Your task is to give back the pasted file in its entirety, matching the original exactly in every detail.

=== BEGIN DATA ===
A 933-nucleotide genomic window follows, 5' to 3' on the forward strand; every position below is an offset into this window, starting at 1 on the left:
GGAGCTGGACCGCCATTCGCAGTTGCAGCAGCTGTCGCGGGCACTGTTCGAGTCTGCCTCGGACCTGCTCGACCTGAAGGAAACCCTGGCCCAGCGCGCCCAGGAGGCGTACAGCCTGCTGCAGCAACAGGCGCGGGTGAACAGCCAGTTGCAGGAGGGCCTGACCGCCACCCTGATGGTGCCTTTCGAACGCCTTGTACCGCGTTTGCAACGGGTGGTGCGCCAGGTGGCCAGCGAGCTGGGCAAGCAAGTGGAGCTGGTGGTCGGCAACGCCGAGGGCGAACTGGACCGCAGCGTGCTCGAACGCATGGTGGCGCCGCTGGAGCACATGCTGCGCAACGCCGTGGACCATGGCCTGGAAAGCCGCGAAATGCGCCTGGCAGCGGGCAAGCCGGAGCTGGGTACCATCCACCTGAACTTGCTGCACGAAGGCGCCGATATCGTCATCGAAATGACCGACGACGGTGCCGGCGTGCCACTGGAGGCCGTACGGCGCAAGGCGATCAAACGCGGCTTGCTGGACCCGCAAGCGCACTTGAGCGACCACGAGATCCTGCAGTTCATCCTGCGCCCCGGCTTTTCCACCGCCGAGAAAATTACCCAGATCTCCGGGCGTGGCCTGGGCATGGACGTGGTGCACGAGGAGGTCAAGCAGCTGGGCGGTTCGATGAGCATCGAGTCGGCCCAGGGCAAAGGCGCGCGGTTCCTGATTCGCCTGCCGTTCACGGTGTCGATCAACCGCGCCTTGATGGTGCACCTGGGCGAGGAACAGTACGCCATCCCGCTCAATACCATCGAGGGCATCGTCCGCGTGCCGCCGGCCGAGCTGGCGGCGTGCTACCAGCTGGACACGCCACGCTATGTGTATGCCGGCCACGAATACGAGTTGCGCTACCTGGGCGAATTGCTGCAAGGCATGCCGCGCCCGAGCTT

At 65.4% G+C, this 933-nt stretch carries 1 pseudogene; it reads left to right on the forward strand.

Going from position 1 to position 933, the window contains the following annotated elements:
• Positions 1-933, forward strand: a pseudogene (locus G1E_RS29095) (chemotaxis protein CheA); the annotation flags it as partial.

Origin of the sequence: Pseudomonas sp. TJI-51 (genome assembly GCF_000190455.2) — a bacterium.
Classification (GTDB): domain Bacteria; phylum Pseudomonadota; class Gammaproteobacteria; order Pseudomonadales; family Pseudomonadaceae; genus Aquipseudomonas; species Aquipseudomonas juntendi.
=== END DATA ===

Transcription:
A 933-nucleotide genomic window follows, 5' to 3' on the forward strand; every position below is an offset into this window, starting at 1 on the left:
GGAGCTGGACCGCCATTCGCAGTTGCAGCAGCTGTCGCGGGCACTGTTCGAGTCTGCCTCGGACCTGCTCGACCTGAAGGAAACCCTGGCCCAGCGCGCCCAGGAGGCGTACAGCCTGCTGCAGCAACAGGCGCGGGTGAACAGCCAGTTGCAGGAGGGCCTGACCGCCACCCTGATGGTGCCTTTCGAACGCCTTGTACCGCGTTTGCAACGGGTGGTGCGCCAGGTGGCCAGCGAGCTGGGCAAGCAAGTGGAGCTGGTGGTCGGCAACGCCGAGGGCGAACTGGACCGCAGCGTGCTCGAACGCATGGTGGCGCCGCTGGAGCACATGCTGCGCAACGCCGTGGACCATGGCCTGGAAAGCCGCGAAATGCGCCTGGCAGCGGGCAAGCCGGAGCTGGGTACCATCCACCTGAACTTGCTGCACGAAGGCGCCGATATCGTCATCGAAATGACCGACGACGGTGCCGGCGTGCCACTGGAGGCCGTACGGCGCAAGGCGATCAAACGCGGCTTGCTGGACCCGCAAGCGCACTTGAGCGACCACGAGATCCTGCAGTTCATCCTGCGCCCCGGCTTTTCCACCGCCGAGAAAATTACCCAGATCTCCGGGCGTGGCCTGGGCATGGACGTGGTGCACGAGGAGGTCAAGCAGCTGGGCGGTTCGATGAGCATCGAGTCGGCCCAGGGCAAAGGCGCGCGGTTCCTGATTCGCCTGCCGTTCACGGTGTCGATCAACCGCGCCTTGATGGTGCACCTGGGCGAGGAACAGTACGCCATCCCGCTCAATACCATCGAGGGCATCGTCCGCGTGCCGCCGGCCGAGCTGGCGGCGTGCTACCAGCTGGACACGCCACGCTATGTGTATGCCGGCCACGAATACGAGTTGCGCTACCTGGGCGAATTGCTGCAAGGCATGCCGCGCCCGAGCTT

At 65.4% G+C, this 933-nt stretch carries 1 pseudogene; it reads left to right on the forward strand.

Going from position 1 to position 933, the window contains the following annotated elements:
• Positions 1-933, forward strand: a pseudogene (locus G1E_RS29095) (chemotaxis protein CheA); the annotation flags it as partial.

Origin of the sequence: Pseudomonas sp. TJI-51 (genome assembly GCF_000190455.2) — a bacterium.
Classification (GTDB): domain Bacteria; phylum Pseudomonadota; class Gammaproteobacteria; order Pseudomonadales; family Pseudomonadaceae; genus Aquipseudomonas; species Aquipseudomonas juntendi.